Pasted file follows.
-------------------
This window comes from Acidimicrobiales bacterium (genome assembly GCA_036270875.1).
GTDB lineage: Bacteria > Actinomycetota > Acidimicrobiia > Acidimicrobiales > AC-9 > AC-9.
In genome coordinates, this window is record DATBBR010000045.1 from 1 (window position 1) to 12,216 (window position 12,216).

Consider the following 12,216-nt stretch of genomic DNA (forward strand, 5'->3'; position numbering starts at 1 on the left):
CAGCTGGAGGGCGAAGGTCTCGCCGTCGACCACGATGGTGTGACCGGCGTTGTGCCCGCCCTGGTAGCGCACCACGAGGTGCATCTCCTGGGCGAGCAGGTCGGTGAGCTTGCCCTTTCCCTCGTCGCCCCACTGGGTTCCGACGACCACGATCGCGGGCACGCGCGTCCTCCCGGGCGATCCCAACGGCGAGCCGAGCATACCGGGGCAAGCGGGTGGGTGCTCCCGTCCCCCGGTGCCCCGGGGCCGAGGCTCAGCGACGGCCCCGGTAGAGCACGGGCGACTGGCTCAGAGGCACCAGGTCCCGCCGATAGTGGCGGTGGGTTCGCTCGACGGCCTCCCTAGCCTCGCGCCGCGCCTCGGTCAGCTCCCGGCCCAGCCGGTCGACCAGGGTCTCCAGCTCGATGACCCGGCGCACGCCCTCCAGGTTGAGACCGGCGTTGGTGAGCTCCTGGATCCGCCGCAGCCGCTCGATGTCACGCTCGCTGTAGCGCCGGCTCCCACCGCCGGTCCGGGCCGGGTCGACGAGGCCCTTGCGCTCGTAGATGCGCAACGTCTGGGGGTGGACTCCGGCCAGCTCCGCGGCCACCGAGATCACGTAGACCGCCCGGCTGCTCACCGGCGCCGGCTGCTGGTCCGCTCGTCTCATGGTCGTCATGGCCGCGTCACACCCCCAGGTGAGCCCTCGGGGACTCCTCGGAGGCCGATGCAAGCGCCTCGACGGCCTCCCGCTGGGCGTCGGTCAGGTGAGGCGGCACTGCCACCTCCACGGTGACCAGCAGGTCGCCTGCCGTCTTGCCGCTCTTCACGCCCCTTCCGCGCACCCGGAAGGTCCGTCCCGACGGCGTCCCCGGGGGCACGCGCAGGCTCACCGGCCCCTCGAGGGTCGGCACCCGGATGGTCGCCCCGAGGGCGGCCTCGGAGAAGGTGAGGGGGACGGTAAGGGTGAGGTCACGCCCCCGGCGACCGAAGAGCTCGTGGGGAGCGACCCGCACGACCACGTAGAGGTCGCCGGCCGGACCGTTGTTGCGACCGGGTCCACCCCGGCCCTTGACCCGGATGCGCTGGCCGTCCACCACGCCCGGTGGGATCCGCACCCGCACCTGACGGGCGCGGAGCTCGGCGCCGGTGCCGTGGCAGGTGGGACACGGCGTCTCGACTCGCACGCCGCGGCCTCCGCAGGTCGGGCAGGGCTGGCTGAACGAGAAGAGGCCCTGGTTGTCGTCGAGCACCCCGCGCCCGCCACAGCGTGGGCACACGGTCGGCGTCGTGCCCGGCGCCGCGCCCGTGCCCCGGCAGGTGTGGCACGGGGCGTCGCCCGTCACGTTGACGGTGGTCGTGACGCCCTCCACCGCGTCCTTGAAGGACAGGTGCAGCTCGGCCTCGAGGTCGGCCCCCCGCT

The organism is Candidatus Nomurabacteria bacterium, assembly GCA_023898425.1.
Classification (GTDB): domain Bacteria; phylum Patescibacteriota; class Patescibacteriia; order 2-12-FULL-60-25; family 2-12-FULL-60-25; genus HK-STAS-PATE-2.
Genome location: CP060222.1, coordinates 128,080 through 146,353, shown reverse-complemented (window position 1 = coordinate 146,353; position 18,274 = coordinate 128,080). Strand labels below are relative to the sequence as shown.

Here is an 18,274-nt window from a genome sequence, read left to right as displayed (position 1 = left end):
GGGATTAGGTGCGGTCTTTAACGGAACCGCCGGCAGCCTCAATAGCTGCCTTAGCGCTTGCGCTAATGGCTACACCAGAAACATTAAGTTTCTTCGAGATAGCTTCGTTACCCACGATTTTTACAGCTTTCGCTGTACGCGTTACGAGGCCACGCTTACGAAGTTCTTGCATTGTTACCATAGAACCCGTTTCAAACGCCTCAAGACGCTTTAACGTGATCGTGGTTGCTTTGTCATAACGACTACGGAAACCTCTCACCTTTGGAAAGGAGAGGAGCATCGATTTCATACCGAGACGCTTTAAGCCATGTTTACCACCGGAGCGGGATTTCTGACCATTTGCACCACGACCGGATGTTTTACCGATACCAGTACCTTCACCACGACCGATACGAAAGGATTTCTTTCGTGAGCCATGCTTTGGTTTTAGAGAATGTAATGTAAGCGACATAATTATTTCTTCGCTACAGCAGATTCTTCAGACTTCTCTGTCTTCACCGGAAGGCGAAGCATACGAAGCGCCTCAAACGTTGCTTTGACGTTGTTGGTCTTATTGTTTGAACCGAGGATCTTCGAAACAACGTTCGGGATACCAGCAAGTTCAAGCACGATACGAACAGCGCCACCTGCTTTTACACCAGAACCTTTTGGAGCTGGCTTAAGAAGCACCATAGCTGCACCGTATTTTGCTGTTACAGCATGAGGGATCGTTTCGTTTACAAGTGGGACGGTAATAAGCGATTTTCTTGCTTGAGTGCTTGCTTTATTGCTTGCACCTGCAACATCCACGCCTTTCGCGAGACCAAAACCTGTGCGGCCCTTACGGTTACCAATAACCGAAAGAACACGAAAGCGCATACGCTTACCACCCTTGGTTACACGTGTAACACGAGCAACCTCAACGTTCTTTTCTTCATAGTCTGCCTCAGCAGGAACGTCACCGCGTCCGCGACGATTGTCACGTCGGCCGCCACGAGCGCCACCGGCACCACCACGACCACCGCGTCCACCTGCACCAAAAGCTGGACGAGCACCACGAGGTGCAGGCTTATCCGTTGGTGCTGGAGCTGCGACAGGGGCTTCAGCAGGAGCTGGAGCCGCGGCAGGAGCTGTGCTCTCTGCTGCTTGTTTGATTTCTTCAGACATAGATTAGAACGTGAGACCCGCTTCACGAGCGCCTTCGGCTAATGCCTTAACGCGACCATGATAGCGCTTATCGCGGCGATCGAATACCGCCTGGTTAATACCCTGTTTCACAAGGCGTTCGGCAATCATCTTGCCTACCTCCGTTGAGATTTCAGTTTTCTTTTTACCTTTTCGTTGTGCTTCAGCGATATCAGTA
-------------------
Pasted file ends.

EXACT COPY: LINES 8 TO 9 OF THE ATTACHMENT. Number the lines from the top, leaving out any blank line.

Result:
Genome location: CP060222.1, coordinates 128,080 through 146,353, shown reverse-complemented (window position 1 = coordinate 146,353; position 18,274 = coordinate 128,080). Strand labels below are relative to the sequence as shown.

Here is an 18,274-nt window from a genome sequence, read left to right as displayed (position 1 = left end):